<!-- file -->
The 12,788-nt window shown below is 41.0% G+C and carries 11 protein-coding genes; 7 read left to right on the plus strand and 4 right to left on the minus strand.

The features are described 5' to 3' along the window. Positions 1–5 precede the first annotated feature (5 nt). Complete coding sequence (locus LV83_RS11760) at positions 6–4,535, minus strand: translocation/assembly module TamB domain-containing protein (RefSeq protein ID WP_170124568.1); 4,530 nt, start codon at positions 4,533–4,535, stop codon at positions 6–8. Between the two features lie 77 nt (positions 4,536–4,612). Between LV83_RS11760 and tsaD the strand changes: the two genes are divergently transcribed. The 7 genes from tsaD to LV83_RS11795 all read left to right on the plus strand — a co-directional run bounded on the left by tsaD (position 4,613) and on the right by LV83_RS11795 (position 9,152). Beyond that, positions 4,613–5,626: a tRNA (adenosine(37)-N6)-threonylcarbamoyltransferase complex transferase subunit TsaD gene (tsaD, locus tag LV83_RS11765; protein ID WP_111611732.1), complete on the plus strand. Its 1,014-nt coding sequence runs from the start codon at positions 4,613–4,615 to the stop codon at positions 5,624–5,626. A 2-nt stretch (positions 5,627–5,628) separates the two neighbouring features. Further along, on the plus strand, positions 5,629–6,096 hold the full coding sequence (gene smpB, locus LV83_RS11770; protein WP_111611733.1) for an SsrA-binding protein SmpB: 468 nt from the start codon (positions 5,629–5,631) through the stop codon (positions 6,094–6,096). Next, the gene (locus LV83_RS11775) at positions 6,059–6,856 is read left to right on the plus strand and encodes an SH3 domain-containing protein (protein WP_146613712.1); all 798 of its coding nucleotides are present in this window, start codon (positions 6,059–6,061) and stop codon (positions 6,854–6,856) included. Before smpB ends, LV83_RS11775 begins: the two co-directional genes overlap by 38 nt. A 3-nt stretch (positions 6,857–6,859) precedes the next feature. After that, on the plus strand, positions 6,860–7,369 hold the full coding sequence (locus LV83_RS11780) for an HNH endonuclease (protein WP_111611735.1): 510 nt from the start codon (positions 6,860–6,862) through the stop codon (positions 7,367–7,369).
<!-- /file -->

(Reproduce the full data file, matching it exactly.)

The 12,788-nt window shown below is 41.0% G+C and carries 11 protein-coding genes; 7 read left to right on the plus strand and 4 right to left on the minus strand.

The features are described 5' to 3' along the window. Positions 1–5 precede the first annotated feature (5 nt). Complete coding sequence (locus LV83_RS11760) at positions 6–4,535, minus strand: translocation/assembly module TamB domain-containing protein (RefSeq protein ID WP_170124568.1); 4,530 nt, start codon at positions 4,533–4,535, stop codon at positions 6–8. Between the two features lie 77 nt (positions 4,536–4,612). Between LV83_RS11760 and tsaD the strand changes: the two genes are divergently transcribed. The 7 genes from tsaD to LV83_RS11795 all read left to right on the plus strand — a co-directional run bounded on the left by tsaD (position 4,613) and on the right by LV83_RS11795 (position 9,152). Beyond that, positions 4,613–5,626: a tRNA (adenosine(37)-N6)-threonylcarbamoyltransferase complex transferase subunit TsaD gene (tsaD, locus tag LV83_RS11765; protein ID WP_111611732.1), complete on the plus strand. Its 1,014-nt coding sequence runs from the start codon at positions 4,613–4,615 to the stop codon at positions 5,624–5,626. A 2-nt stretch (positions 5,627–5,628) separates the two neighbouring features. Further along, on the plus strand, positions 5,629–6,096 hold the full coding sequence (gene smpB, locus LV83_RS11770; protein WP_111611733.1) for an SsrA-binding protein SmpB: 468 nt from the start codon (positions 5,629–5,631) through the stop codon (positions 6,094–6,096). Next, the gene (locus LV83_RS11775) at positions 6,059–6,856 is read left to right on the plus strand and encodes an SH3 domain-containing protein (protein WP_146613712.1); all 798 of its coding nucleotides are present in this window, start codon (positions 6,059–6,061) and stop codon (positions 6,854–6,856) included. Before smpB ends, LV83_RS11775 begins: the two co-directional genes overlap by 38 nt. A 3-nt stretch (positions 6,857–6,859) precedes the next feature. After that, on the plus strand, positions 6,860–7,369 hold the full coding sequence (locus LV83_RS11780) for an HNH endonuclease (protein WP_111611735.1): 510 nt from the start codon (positions 6,860–6,862) through the stop codon (positions 7,367–7,369).